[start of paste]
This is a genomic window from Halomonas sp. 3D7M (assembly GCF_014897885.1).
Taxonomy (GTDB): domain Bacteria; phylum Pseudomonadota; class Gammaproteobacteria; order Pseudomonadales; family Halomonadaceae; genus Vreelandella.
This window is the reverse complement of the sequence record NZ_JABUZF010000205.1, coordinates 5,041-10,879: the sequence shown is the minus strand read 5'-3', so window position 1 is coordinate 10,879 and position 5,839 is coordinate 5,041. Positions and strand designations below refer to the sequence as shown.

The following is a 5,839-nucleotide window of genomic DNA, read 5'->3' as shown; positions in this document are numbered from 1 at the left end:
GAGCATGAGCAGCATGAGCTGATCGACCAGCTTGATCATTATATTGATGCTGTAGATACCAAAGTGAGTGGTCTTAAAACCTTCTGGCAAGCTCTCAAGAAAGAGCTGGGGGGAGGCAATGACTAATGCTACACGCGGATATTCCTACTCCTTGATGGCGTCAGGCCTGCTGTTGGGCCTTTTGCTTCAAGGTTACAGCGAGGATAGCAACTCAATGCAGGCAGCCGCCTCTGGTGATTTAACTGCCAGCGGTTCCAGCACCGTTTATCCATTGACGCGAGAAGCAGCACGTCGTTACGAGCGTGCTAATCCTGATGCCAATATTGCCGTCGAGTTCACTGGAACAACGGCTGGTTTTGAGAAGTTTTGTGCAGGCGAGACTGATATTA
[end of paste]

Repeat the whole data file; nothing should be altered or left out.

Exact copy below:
This is a genomic window from Halomonas sp. 3D7M (assembly GCF_014897885.1).
Taxonomy (GTDB): domain Bacteria; phylum Pseudomonadota; class Gammaproteobacteria; order Pseudomonadales; family Halomonadaceae; genus Vreelandella.
This window is the reverse complement of the sequence record NZ_JABUZF010000205.1, coordinates 5,041-10,879: the sequence shown is the minus strand read 5'-3', so window position 1 is coordinate 10,879 and position 5,839 is coordinate 5,041. Positions and strand designations below refer to the sequence as shown.

The following is a 5,839-nucleotide window of genomic DNA, read 5'->3' as shown; positions in this document are numbered from 1 at the left end:
GAGCATGAGCAGCATGAGCTGATCGACCAGCTTGATCATTATATTGATGCTGTAGATACCAAAGTGAGTGGTCTTAAAACCTTCTGGCAAGCTCTCAAGAAAGAGCTGGGGGGAGGCAATGACTAATGCTACACGCGGATATTCCTACTCCTTGATGGCGTCAGGCCTGCTGTTGGGCCTTTTGCTTCAAGGTTACAGCGAGGATAGCAACTCAATGCAGGCAGCCGCCTCTGGTGATTTAACTGCCAGCGGTTCCAGCACCGTTTATCCATTGACGCGAGAAGCAGCACGTCGTTACGAGCGTGCTAATCCTGATGCCAATATTGCCGTCGAGTTCACTGGAACAACGGCTGGTTTTGAGAAGTTTTGTGCAGGCGAGACTGATATTA